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I know it won't support 4k but it should at least do 1440 right? I can't get higher than 1080p...

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UPDATE: I pressed alt and clicked "scaled" to unlock the extra resolutions as suggested by Buscar웃. It gives me more options but onfortunately still nothing higher than 1080p :(

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This macbook is quoted as supporting "up to 2560 by 1600 pixels on up to two external displays" and it does so with the thunderbolt cinema display. Surely it should be able to do the same with my new 4k monitor? If it matters, the display I'm using is the AOC U2868PQU. I'm not using "mirroring" as suggested by LaX.

  • What makes you say it should at least do 1440? – Jash Jacob Sep 29 '14 at 16:40
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    1080p - The Resolution is 1920x1080 pixels, sent at 60 complete frames per second. --> Hold alt key before pressing Scaled to see all resolution supported. – Ruskes Sep 29 '14 at 16:40
  • @Buscar웃 I tip my hat to you, the option key shortcut has just brightened my day! – Thomas Jones Sep 29 '14 at 16:47
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    Lets make that a answer so we can close it as done :) – Ruskes Sep 29 '14 at 16:48
  • @JashJacob support.apple.com/kb/SP658 up to 2560 by 1600 pixels on up to two external displays – matt burns Sep 30 '14 at 8:38
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I managed to get full 3840×2160 @30Hz using mini-displayport cable and an app called SwitchResX. Here are my custom settings, you need to reboot the machine to apply them:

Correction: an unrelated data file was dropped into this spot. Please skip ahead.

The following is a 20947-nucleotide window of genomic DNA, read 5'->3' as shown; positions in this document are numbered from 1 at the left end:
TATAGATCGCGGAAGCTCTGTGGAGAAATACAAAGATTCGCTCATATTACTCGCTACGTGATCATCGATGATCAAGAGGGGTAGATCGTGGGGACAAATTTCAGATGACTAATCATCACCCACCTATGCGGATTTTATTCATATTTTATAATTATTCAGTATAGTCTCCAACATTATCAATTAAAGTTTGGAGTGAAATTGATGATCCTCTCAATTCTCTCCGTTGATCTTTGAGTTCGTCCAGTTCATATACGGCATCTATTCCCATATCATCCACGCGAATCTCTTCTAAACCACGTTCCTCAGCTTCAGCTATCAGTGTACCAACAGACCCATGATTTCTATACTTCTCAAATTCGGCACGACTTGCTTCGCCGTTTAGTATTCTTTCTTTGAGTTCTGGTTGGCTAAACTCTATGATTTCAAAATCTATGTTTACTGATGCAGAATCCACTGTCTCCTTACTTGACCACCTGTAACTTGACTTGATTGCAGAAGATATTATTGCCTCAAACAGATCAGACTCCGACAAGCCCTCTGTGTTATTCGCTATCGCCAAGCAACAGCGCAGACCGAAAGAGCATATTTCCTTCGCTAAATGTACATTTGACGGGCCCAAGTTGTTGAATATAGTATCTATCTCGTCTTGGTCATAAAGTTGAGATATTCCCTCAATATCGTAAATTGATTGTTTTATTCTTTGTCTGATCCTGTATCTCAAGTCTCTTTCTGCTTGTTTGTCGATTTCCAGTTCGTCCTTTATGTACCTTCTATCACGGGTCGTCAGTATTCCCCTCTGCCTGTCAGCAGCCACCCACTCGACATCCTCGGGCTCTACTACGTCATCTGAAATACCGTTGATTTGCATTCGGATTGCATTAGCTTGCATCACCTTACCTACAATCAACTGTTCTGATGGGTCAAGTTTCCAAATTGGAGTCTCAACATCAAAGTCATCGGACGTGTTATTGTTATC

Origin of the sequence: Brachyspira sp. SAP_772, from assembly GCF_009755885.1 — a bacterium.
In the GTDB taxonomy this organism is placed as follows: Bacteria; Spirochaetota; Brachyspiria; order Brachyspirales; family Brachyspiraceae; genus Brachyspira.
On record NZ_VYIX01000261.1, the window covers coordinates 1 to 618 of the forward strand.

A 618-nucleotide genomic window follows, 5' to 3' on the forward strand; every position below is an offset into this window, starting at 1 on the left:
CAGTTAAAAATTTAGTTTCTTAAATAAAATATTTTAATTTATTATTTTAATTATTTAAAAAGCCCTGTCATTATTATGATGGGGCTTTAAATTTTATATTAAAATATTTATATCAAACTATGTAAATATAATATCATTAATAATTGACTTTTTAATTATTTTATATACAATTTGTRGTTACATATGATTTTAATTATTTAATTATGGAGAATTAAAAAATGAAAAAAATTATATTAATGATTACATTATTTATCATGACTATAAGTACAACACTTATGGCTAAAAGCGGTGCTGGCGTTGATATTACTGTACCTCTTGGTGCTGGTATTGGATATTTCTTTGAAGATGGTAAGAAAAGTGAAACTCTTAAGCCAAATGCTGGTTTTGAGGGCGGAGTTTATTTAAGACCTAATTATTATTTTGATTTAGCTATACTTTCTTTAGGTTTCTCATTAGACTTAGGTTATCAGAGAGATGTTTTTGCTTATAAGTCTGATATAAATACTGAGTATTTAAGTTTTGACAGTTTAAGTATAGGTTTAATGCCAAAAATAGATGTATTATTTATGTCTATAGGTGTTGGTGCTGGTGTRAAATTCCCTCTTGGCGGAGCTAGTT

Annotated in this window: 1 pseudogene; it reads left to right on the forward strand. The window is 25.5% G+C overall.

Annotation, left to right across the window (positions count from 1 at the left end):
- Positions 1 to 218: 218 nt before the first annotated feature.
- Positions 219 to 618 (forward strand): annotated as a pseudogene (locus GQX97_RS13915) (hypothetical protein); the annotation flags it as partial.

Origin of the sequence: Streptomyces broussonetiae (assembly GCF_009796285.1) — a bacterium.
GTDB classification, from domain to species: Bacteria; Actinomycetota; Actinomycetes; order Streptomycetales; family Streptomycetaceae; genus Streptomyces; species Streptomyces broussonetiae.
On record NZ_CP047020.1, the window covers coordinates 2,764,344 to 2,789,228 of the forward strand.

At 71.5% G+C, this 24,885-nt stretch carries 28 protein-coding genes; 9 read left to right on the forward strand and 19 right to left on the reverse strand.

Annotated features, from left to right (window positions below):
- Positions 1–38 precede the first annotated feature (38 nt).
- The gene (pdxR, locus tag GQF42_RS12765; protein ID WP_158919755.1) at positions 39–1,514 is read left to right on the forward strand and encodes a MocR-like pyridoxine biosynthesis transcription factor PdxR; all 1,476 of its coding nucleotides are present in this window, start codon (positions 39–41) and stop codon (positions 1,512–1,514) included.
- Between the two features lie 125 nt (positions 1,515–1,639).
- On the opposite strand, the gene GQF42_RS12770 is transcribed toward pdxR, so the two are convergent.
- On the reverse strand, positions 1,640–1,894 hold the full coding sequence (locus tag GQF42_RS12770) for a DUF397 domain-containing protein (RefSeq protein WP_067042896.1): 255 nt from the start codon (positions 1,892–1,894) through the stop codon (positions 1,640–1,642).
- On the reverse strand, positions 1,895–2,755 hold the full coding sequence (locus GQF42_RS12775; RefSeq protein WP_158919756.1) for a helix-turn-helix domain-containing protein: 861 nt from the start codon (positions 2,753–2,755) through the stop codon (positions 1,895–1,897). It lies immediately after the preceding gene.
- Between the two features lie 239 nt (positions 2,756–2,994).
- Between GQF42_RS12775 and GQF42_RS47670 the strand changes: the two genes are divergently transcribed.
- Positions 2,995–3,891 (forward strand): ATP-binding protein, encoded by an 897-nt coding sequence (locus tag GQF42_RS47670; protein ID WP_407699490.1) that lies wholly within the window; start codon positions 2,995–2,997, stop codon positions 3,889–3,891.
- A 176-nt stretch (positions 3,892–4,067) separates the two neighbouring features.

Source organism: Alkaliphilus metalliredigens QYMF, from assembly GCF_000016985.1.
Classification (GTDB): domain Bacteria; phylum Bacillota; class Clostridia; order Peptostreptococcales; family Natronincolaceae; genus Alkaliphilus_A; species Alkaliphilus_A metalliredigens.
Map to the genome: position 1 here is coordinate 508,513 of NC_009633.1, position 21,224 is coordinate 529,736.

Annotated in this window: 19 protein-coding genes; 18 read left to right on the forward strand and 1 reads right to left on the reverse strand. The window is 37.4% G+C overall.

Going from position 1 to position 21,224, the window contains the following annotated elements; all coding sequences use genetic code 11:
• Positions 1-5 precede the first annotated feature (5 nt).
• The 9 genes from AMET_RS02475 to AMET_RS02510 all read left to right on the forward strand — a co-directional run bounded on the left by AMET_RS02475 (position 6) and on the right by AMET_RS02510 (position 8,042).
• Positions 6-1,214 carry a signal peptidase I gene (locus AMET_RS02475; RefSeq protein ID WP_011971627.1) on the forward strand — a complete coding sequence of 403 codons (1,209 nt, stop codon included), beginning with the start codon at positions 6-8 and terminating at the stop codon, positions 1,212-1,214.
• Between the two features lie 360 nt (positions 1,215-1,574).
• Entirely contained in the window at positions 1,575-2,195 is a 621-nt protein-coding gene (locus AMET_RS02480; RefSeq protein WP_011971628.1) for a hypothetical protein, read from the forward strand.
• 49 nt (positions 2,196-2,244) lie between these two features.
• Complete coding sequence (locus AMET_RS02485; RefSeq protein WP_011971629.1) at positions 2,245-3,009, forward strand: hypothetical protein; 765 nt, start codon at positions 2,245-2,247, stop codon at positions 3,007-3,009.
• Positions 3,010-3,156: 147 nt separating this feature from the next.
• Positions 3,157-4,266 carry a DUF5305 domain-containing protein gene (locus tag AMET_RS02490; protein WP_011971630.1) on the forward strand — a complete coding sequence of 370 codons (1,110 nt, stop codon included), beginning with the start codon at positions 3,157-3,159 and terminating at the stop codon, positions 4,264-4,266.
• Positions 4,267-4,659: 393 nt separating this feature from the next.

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As a word of warning, this does make things eye-bleedingly small. (Pretty cool though - full-size)

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Personally, I found the ‘scaled’ resolution of 1920×1200 to be the best for me because it uses HiDPI to give you that retina feel you’re used to. It will look like 1920×1200 but actually use more pixels to paint it. Here are the settings:

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This is much more sensible (although I would like it smaller to be honest). The downside is that you lose some of the screen down the sides. Let me know if you have any better suggestions.

If you find the colours going a bit funny, I used SwitchResX to change the color profile to sRGB IEC61966-2.1 like this:

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For more details, go to my blog post here: http://www.mattburns.co.uk/blog/2014/09/30/running-the-4k-aoc-u2868pqu-and-intel-hd4000-graphics/

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1080p - The Resolution is 1920x1080 pixels, sent at 60 complete frames per second.

--> Hold alt key before pressing Scaled to see all resolution supported.

If you use the "Underscan slider" it will allow you to get higher resolution at the cost of screen refresh rate. The reason we use 50/60 Hz refresh rate is the human eye can not see screen refresh (flickering). But if you are not watching movies ect...then running a 30 Hz will slow down the refresh rate, and give you higher pixel count.

  • Good suggestion but it only added lower resolutions... (see updated question) – matt burns Sep 30 '14 at 8:47
  • Yes, it will show you ALL supported display resolutions that it has found for your monitor. – Ruskes Sep 30 '14 at 15:36
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If your issue is about your TV being 4K and your Mac not allowing you to display higher resolution than 1080p, you have to first make sure you're not using screen mirroring. You have to expand the desktop to use separate resolutions.

Now, if you still don't have the required resolution, you can try using the following script from GitHub: https://github.com/vinc3m1/mac-pixel-clock-patch

It'll remove any limitation your Mac might have about external displays.

  • Thanks, but that isn't the problem, I already disabled that. – matt burns Sep 30 '14 at 8:47
  • @mattburns OK, I edited my answer accordingly. But in short, you can use this: github.com/vinc3m1/mac-pixel-clock-patch Tell me if that helped… – LaX Sep 30 '14 at 10:58

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